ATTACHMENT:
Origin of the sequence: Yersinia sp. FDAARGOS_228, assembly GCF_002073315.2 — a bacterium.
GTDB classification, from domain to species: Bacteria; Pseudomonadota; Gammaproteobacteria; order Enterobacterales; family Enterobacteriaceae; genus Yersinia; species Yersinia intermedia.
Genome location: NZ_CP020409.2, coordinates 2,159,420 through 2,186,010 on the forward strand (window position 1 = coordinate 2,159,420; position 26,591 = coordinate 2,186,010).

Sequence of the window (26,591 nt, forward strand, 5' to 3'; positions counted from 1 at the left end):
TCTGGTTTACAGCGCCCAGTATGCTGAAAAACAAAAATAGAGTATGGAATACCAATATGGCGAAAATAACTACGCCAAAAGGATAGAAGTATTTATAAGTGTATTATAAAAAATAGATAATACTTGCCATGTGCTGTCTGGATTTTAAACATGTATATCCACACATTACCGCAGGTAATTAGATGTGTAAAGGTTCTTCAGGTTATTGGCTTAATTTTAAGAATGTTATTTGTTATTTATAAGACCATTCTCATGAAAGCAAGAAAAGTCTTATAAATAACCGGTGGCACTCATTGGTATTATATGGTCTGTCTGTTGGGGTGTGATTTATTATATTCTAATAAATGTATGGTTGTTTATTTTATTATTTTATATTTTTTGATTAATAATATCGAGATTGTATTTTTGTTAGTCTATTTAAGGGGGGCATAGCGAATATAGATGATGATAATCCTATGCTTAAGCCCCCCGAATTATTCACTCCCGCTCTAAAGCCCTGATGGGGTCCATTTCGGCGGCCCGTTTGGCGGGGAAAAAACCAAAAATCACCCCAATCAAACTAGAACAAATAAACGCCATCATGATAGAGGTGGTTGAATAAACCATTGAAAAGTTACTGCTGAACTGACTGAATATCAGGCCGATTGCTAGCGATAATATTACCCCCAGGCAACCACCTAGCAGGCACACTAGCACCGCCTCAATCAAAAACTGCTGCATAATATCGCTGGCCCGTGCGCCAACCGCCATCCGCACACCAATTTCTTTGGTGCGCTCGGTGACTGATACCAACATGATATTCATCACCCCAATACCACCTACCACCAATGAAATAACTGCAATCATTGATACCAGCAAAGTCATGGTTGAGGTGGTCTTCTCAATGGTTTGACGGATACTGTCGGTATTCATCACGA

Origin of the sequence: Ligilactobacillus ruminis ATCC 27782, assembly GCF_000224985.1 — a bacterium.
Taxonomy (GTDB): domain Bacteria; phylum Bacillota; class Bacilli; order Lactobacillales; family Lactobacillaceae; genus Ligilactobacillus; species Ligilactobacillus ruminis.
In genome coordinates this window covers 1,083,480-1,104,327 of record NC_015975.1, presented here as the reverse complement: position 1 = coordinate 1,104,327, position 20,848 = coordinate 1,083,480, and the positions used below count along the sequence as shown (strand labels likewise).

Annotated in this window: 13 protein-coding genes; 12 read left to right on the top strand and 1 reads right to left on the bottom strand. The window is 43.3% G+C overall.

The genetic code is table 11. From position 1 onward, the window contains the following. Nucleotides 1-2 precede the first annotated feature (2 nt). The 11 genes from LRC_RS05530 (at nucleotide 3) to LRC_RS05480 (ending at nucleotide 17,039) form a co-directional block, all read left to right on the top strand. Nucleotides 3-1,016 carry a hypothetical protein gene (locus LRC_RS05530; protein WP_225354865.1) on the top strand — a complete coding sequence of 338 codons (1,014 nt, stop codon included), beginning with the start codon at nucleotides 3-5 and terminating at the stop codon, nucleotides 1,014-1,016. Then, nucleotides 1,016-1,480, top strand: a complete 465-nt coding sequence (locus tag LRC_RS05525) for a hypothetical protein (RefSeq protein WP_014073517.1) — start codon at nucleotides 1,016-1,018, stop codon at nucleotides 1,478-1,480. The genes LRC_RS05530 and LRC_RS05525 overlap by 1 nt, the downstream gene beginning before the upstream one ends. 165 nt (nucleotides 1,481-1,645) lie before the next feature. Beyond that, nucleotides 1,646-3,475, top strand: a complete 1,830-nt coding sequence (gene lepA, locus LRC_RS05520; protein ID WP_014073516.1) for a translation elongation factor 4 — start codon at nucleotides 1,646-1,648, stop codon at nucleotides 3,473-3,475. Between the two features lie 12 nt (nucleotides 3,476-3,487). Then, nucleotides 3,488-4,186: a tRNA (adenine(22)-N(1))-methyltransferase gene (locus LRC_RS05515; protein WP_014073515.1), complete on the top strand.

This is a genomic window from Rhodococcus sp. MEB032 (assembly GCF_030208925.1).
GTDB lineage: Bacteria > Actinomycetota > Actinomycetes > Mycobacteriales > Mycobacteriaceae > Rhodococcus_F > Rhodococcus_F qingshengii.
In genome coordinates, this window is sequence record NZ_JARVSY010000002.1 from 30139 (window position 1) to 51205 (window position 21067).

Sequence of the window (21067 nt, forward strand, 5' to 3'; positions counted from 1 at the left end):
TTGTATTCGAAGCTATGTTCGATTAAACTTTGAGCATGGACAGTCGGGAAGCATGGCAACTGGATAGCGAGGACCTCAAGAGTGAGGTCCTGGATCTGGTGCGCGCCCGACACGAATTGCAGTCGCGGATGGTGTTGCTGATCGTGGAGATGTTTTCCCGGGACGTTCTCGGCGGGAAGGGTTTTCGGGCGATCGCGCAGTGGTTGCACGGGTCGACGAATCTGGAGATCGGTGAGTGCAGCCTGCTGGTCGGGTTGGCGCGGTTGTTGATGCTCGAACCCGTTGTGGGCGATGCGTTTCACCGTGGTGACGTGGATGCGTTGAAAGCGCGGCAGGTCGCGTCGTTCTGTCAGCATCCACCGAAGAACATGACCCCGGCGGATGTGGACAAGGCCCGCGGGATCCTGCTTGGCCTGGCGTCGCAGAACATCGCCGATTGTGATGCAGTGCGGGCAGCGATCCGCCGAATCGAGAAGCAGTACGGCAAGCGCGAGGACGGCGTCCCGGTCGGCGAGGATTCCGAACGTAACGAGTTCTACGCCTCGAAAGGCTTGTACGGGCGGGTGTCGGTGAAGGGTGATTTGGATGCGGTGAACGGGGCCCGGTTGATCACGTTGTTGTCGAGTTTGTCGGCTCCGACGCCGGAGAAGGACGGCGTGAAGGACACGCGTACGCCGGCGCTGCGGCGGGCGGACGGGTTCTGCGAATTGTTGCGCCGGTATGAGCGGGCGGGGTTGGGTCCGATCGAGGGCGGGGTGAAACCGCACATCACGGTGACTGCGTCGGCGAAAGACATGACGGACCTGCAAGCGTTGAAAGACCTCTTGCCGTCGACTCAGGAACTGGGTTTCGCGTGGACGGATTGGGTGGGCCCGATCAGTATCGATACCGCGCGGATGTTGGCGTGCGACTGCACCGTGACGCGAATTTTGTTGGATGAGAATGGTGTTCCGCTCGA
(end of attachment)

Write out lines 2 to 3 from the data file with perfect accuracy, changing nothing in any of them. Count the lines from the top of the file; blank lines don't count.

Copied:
GTDB classification, from domain to species: Bacteria; Pseudomonadota; Gammaproteobacteria; order Enterobacterales; family Enterobacteriaceae; genus Yersinia; species Yersinia intermedia.
Genome location: NZ_CP020409.2, coordinates 2,159,420 through 2,186,010 on the forward strand (window position 1 = coordinate 2,159,420; position 26,591 = coordinate 2,186,010).